That's what I expected, but a reboot of the router didn't fix it (the router is the Telstra Gen 2 gateway modem/router).
I kicked myself afterwards that I didn't do any testing to see how far back the problem persisted - I didn't even check whether wireless devices were similarly affected. I suspect a PC spoofing the router's MAC address could be connected to the NCD (ie: not requiring an NCD reset) and would be also a useful step.
I think this is the same problem I see every week or so, so I'll do more the next time it barfs
there isn't any need for spoofing - this isn't Telstra HFC. just plug the PC directly into the NCD. Telstra use DHCP authentication, so your PC will obtain an IP directly from their network and be able to surf.
obviously proceed with caution with no NAT between you and the world.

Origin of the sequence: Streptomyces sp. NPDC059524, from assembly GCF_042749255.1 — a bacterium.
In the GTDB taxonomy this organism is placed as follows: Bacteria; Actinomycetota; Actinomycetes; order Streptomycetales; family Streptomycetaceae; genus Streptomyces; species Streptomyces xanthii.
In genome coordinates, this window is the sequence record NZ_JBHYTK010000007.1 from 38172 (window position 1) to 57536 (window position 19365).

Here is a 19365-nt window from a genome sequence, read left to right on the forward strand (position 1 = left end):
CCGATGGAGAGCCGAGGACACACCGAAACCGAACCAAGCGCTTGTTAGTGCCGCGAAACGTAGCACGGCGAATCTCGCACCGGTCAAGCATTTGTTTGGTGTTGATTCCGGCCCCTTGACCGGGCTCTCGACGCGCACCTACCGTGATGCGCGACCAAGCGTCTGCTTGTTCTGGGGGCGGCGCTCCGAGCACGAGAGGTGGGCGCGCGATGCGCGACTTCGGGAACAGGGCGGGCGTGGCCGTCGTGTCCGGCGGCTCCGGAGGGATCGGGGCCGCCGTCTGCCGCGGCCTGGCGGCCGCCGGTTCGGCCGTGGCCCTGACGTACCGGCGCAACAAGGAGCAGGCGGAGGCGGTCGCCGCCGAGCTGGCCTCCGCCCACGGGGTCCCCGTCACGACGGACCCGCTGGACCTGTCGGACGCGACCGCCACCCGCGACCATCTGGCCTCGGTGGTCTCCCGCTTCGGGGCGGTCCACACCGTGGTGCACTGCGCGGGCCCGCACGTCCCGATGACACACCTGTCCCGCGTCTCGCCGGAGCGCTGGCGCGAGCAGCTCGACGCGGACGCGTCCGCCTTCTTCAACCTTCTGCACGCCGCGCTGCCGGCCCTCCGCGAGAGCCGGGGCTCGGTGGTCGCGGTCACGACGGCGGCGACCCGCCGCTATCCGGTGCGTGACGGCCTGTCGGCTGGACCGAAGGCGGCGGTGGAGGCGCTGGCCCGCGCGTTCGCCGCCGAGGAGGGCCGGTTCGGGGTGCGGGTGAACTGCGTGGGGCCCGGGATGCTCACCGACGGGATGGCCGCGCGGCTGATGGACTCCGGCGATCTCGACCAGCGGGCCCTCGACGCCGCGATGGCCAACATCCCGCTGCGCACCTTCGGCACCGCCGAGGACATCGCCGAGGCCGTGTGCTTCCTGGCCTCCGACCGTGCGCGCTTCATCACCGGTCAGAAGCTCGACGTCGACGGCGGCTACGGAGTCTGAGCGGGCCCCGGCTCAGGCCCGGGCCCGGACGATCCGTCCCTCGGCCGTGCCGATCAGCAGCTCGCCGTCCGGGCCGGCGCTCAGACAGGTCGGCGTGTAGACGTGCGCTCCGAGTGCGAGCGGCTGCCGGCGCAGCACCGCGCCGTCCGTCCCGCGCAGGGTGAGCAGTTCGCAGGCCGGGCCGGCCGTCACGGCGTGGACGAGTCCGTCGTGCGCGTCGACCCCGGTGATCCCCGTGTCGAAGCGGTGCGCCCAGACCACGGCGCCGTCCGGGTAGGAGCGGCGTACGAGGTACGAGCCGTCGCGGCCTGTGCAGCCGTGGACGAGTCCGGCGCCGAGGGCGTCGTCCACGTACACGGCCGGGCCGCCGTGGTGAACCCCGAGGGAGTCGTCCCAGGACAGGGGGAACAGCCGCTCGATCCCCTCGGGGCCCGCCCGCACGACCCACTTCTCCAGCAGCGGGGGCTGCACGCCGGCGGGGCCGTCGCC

also, have you tried rebooting the router only, but not the NCD? given the functionality of the NCD it's quite unlikely to be the cause of layer 3 issues only, such as when you said you can ping the remote DNS server but not remote hosts beyond your provider.
Yep .. one of the things I did to verify that the UPLOAD "shaping" wasn't being done by the router was to direct connect a PC to the NCD. I found that the PC didn't get an IP address though until I also power-cycled the NCD.
I had assumed that was a DHCP server enforced rule but if the server is in Telstra's house, I guess breaking the NCD link causes any existing lease to collapse as a side effect.
I did try rebooting the router only, but that didn't help. Again, maybe killing the NCD link causes a side effect in the DHCP server that remedies the problem.